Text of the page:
On the second day of Christmas, my true love gave to me… a bitter lesson in what love really means (or doesn’t). What could have made this iron man (cough) feel so low? I’ll send you a private message explaining everything, but don’t tell anyone, right?
If you haven’t played Christine Love’s short follow-up to Digital: A Love Story, you either should do so first or at least read what I’ve previously said about it. Oblique, thematic but non-direct spoilers below.
Perhaps more a visual novel than it is a game, and as such not something I’d recommend to everyone, but Don’t Take It Personally wormed its way into my head precisely because I felt a part of it rather than a mere observer. It made me simultaneously paranoid and the presumed perpetrator of others’ paranoia, before ultimately pulling the rug out from under my feet.
I’m not entirely sold by the climactic reveal and justification: that privacy doesn’t really mean anything in this online age, and no-one expects to have it. It felt like the end of a discussion, rather than the discussion itself, and had gone to a slightly absurdist extreme that somewhat departed from the dilemmas I’d truly experienced. But, for me, the game’s strength was never going to be in its dénouement anyway. It worked so well, and so painfully, because I became complicit in what seem like enormous life-and-love choices of the teenagers I was really only supposed to be teaching literature to. I had the presumption, the sheer gall, to believe myself worthy enough to alter their lives, and then I felt entitled to spy on the consequences of my advice and actions.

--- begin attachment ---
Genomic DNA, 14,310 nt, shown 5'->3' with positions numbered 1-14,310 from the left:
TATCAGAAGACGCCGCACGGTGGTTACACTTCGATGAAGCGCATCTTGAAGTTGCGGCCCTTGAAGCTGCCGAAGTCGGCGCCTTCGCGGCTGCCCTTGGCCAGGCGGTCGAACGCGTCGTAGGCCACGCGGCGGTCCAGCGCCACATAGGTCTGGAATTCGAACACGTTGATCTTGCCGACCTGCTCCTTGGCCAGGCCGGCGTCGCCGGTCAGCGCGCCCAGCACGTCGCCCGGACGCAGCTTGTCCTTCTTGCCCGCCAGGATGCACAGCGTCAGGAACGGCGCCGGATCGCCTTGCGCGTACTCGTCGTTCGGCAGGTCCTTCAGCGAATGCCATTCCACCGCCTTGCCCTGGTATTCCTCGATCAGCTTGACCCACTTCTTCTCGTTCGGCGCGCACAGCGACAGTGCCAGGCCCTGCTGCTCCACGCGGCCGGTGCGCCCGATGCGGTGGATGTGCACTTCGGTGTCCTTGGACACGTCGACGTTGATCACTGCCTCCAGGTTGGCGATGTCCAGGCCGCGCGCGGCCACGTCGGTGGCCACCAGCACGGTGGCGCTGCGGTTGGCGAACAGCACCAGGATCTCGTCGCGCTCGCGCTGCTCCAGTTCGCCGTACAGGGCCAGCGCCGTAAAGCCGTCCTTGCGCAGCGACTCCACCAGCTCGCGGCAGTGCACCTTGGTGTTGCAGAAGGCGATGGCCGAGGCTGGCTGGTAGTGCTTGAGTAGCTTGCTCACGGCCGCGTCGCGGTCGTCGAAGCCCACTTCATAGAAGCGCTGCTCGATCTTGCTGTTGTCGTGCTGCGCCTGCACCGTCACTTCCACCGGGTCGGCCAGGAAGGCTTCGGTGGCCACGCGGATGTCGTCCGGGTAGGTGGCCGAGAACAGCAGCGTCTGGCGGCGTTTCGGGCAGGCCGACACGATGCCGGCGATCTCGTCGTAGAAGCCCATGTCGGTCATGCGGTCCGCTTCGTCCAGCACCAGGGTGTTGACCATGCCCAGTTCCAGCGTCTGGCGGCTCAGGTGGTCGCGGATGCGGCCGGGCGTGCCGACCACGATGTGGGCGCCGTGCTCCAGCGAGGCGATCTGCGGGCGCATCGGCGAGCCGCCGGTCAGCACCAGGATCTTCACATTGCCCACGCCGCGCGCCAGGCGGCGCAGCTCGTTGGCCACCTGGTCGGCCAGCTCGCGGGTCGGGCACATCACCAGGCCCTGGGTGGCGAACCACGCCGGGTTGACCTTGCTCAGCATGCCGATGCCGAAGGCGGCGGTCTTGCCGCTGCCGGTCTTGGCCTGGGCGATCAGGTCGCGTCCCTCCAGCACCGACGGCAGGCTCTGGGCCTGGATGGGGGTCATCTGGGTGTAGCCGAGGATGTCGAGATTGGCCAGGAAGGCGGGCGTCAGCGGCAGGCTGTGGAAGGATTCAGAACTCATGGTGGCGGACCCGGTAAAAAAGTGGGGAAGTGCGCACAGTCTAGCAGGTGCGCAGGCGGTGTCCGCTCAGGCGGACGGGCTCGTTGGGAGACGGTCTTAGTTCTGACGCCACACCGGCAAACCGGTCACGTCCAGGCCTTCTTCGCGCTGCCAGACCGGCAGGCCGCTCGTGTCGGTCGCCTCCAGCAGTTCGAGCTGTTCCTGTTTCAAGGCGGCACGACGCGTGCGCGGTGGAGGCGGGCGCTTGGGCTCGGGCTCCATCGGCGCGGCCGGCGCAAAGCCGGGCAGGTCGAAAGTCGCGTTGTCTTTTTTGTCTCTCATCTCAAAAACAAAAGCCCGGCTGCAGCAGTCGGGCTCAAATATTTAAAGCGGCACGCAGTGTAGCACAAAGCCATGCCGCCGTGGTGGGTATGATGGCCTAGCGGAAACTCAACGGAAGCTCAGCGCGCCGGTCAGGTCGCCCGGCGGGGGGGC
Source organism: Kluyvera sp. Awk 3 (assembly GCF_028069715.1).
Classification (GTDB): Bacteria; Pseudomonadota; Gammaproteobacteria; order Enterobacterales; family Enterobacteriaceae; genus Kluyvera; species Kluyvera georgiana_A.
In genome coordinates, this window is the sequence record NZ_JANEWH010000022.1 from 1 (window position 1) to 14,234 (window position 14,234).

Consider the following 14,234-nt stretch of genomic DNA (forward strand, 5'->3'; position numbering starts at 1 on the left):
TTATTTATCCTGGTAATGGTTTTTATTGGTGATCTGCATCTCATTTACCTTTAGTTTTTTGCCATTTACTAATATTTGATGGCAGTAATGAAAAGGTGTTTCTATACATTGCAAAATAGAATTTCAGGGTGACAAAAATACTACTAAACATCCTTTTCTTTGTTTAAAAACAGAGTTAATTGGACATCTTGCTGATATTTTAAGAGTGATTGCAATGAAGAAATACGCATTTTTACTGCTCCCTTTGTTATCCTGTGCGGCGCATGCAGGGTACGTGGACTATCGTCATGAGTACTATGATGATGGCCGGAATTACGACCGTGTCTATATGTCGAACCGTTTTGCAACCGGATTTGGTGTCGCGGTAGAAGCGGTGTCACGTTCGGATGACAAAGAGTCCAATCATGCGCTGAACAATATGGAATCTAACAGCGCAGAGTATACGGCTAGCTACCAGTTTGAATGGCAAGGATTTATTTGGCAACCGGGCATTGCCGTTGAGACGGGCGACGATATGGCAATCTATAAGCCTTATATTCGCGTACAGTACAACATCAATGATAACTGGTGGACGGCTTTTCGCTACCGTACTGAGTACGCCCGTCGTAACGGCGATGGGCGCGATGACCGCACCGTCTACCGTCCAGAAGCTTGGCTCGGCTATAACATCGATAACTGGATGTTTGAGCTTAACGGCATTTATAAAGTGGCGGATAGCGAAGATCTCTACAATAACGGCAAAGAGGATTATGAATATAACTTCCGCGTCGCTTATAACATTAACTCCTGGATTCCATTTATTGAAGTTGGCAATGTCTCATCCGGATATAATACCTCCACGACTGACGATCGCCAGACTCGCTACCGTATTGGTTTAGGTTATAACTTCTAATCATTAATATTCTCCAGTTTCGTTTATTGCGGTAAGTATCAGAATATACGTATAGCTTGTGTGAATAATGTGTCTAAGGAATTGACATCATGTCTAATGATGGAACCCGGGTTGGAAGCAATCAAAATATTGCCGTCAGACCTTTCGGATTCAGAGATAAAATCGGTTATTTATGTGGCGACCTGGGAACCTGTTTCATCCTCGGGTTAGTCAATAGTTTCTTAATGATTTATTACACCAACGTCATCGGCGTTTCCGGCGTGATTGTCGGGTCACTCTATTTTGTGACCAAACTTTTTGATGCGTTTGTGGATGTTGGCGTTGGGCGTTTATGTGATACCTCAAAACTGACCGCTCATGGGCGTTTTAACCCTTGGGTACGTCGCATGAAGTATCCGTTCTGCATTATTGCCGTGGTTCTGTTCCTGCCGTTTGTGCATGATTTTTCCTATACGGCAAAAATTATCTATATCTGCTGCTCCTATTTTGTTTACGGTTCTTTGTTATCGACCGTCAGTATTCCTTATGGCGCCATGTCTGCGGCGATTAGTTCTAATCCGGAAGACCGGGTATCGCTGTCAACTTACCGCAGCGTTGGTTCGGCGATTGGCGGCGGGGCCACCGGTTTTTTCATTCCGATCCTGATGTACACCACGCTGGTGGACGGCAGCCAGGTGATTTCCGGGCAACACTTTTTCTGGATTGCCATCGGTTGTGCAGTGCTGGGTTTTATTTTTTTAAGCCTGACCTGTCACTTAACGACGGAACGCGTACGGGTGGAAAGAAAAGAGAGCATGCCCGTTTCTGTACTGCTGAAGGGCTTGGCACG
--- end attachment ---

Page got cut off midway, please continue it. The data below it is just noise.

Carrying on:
Further, I had the option to twist them to my way of seeing the world, and even, had I so chosen, to reach my own sexual gratification through them. My character – me – was not a bad person, but it was almost impossible to not behave badly. Not to be an intruder in the lives of others. Even aside from that awful option to sleep with a student, or to snoop at the sexy photos of another, The Right Thing becomes more and more muddied as the game wore on.
I knew some of these kids, in the full flower of their sexuality and self-awareness, were suffering, or at least they appeared to be. But I knew this because I’d read their supposedly private messages to each other. Is intervention the morally correct act? Especially when you know you can peek at its consequences. Have I done the right thing, by reading all those Facebook messages and knowing the grief and pain some of these students are in, or did I just exchange one ill for another?
I kept being bad in Don’t Take It Personally because I wanted to be good – a harsh lesson in meddling in matters I only have peripheral understanding of. And, unlike RPGs that promise moral consequence, this wasn’t a matter of checking in later and finding out someone had had a bit of a rubbish time as a result of my actions, but of being there for the whole process, never leaving the claustrophobic confines of the situation I’d become embroiled in. Real-time, haunting consequence, the constant sense that a stiff breeze could permanently fracture this loose alliance of bickering students who were in the complicated, painful process of discovering who they really were.
I hate the character art and I often became frustrated by all that click-clicking-clicking through bickering dialogue in search of the point where I could intervene. That didn’t matter, because I was there, absolutely a part of these sinister and yet in the end purely transitory micro-dramas, building a teetering Jenga tower from other people’s lives. Convinced I was being paternal, wise, necessary, but really I was steeped in ignorance, presumption and self-interest. Don’t Take It Personally? I can’t help but take it personally. With deft, dark cunning it made me feel absolutely awful.